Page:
Have you ever set a new years resolution and by March already failed at it? I have, numerous times. Some years I have already failed by January 2. The biggest reason, I see, we sometimes fail at our new years resolution is we are setting these goals in error. We aren’t doing it right! In 2018 I have been reading up on setting achievable goals and developing strategies to be successful. I would like to share them with you to help you in your goal setting in 2019.
First your goals should be specific. Don’t make you new years resolution to “loose weight.” You need to include how much and by when and your goals should be measurable as well. A good goal should be, loose 20 pounds by April 1. If you want to pick up a new language, set a goal to complete 50% of a Spanish course by June. Be sure to pick a time frame that is possible to complete your goals but not so far out in the future that it doesn’t place any pressure on you to complete. Don’t set a goal to get 10% stronger by December 1. By not placing any pressure on yourself to complete a goal you are just as likely to fail as if setting a goal with too short of a time frame to complete it in. Goals shouldn’t be stressful but placing a deadline on your goals helps to motivate us to complete them.
Another big component is that goals should be realistically achievable. Don’t set a goal too big to complete in too short of a time frame. Going back to a common new years goal of loosing weight, people who successfully loose weight and keep it off do so at about 1 to 2 pounds a week. If you are planning on loosing weight by about spring break time it is only realistic to set about a 12-24 pound goal in that time frame.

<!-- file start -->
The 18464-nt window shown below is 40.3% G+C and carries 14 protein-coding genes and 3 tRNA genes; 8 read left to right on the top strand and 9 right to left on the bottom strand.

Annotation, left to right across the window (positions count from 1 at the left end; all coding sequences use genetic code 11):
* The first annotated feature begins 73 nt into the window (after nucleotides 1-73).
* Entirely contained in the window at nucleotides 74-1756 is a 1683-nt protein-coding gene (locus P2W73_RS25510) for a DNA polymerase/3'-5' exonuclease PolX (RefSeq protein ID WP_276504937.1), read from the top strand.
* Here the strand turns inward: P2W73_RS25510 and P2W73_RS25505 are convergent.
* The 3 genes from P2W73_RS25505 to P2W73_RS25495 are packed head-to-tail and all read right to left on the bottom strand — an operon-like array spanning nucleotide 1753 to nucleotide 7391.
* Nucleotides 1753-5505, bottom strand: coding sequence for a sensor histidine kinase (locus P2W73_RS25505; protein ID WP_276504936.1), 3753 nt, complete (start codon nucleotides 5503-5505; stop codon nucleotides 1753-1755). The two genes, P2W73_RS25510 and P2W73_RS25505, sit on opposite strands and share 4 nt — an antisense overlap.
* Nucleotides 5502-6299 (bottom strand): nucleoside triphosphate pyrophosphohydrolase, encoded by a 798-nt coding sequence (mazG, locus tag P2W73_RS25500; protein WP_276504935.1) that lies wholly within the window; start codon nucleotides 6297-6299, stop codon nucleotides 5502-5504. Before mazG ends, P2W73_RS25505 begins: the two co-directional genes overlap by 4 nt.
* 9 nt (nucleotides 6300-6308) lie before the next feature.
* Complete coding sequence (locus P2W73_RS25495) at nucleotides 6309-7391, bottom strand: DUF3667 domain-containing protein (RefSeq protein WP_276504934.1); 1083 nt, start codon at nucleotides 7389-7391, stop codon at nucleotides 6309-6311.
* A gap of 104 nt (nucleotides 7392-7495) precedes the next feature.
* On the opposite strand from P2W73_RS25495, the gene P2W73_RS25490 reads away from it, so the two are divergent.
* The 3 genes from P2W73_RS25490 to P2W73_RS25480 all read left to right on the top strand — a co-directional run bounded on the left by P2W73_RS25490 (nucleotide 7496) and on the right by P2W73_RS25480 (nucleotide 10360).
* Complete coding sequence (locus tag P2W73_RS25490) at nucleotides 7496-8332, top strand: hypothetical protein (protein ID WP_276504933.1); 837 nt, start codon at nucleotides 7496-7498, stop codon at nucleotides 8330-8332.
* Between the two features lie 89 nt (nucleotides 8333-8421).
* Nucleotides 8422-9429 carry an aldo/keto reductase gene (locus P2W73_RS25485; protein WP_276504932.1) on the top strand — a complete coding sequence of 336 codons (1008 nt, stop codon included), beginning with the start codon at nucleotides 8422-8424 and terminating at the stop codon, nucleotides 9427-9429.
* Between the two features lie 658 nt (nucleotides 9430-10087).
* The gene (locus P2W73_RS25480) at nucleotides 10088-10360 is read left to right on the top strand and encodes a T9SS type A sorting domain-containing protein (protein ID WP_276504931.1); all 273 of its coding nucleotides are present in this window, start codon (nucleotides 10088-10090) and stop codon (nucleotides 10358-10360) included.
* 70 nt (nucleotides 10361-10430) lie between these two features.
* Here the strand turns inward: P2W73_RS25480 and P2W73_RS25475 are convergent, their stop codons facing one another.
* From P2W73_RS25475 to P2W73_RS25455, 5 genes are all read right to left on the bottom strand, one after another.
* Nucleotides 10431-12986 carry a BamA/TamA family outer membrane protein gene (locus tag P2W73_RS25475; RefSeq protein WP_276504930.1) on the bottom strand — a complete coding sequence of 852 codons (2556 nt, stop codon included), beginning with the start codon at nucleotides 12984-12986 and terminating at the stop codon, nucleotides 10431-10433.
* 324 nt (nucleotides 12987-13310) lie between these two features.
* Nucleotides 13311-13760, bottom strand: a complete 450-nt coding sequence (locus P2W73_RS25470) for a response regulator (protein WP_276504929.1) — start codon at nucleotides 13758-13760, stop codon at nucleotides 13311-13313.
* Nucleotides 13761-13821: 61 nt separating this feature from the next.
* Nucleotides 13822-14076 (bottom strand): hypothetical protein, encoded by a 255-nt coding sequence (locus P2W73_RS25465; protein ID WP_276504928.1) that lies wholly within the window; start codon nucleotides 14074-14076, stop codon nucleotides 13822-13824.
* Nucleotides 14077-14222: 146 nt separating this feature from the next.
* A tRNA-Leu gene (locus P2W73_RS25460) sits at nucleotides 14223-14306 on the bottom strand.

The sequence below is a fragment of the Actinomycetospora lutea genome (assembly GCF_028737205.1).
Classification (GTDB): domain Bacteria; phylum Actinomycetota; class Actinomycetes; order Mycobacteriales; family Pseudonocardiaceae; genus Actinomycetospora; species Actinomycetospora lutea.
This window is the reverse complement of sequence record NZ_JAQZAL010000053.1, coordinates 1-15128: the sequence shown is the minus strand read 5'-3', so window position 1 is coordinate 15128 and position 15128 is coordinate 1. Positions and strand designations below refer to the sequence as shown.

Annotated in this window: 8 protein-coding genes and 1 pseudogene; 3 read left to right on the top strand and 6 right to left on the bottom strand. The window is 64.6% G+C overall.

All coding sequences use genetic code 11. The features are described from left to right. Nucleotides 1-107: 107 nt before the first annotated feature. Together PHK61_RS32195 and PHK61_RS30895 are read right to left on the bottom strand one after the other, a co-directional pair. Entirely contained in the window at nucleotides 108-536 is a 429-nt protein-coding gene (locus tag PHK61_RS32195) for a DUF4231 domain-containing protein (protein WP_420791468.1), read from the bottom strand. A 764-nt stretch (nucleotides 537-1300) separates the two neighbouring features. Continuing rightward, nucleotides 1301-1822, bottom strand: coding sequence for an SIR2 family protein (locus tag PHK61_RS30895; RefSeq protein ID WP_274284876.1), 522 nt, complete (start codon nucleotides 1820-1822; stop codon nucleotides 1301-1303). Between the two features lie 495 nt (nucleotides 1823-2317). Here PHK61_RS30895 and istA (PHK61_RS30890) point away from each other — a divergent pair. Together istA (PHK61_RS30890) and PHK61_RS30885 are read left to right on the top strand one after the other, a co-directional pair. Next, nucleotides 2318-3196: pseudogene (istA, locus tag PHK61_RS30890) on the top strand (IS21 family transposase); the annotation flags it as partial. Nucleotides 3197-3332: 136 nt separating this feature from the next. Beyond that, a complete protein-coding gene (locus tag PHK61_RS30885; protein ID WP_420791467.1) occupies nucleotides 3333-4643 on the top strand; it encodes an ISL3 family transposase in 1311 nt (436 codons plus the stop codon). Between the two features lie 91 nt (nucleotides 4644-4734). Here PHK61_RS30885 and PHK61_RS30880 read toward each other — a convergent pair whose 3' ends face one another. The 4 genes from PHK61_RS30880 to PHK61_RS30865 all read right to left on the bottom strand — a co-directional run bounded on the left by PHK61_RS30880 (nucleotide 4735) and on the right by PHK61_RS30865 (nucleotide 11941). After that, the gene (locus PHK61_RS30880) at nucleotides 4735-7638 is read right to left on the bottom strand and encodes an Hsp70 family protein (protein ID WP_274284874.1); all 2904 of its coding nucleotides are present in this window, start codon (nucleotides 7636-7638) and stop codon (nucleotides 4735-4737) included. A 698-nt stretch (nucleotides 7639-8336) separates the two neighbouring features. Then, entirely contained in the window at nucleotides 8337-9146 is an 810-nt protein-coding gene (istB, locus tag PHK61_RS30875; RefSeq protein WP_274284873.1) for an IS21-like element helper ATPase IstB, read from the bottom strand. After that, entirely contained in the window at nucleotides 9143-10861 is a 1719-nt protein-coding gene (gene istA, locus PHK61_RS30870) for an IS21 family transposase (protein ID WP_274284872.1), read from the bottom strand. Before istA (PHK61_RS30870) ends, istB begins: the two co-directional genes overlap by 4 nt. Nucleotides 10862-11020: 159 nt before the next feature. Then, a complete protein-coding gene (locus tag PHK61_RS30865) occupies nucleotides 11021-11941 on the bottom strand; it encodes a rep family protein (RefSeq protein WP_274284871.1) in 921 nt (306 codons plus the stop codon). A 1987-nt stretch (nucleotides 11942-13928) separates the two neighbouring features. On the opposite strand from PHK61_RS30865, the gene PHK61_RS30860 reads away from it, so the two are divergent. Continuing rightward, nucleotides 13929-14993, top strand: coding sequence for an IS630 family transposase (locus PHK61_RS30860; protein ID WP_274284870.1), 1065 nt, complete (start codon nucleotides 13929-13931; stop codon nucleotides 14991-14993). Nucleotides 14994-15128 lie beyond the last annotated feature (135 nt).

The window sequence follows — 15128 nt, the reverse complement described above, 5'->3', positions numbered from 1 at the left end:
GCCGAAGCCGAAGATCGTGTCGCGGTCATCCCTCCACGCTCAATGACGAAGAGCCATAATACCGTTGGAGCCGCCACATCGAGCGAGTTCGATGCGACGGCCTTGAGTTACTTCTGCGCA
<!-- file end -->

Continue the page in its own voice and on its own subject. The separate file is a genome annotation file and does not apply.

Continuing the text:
Don’t set a goal regarding a topic you have no real interest or excitement about. If you dislike Brussels sprouts, even though they are healthy to eat, don’t set a goal to eat Brussels sprouts one meal a week all year. There are lots of healthy greens to try, so if your goal is to eat healthy, perhaps a better goal would be to try different healthy greens at one meal a week all year. It might be exciting to look up different greens and vegetables, and the recipes to try with them, as a way to introduce new greens to your healthy meal planning.
Limit yourself in the number of goals you set each year, write them down, and come back to that list often. Perhaps limit yourself to 5 goals but for sure no more than ten. When you write them down, be sure to write down what you are going to do to accomplish those goals. Refer back to that list often, journal your progress, and reward yourself when you reach your goal. This reward shouldn’t undue whatever work you did to reach your goal but it should help motivate you towards completing your goal. Writing it down is very important and so is reviewing it periodically. You might find yourself having to write down quarterly or weekly goals that help you achieve your overall yearly goals.
I am, by no means, an expert on goal setting but I have read from a few experts. Most of what I do, today, to help me in setting and working towards my goals I read from an author Michael Hyatt. If you are looking for a great resource on goal setting I would suggest reading his book Your Best Year Ever. He also produces a planner that is geared toward goal setting called the Full Focus Planner. If you do pick up his material you will see that just about everything I wrote about in this blog is from his work. I have found the way he describes successful goal setting and achieving makes great sense. He sells some online coursework and in person seminars, I am not commenting on any of that as I have not done them nor plan to do so. I am not trying to sell his stuff either. I just find his way to organize fits my personality and life.
I hope you found this post helpful. I talk to so many people who have the desire to improve their life, see things happen in their health who end up missing the mark. Many times it’s because they set out without a clear plan just a new years wish. I think that the best way to grow in 2019 is to do so by writing down your specific goals and the framework of a plan to achieve them.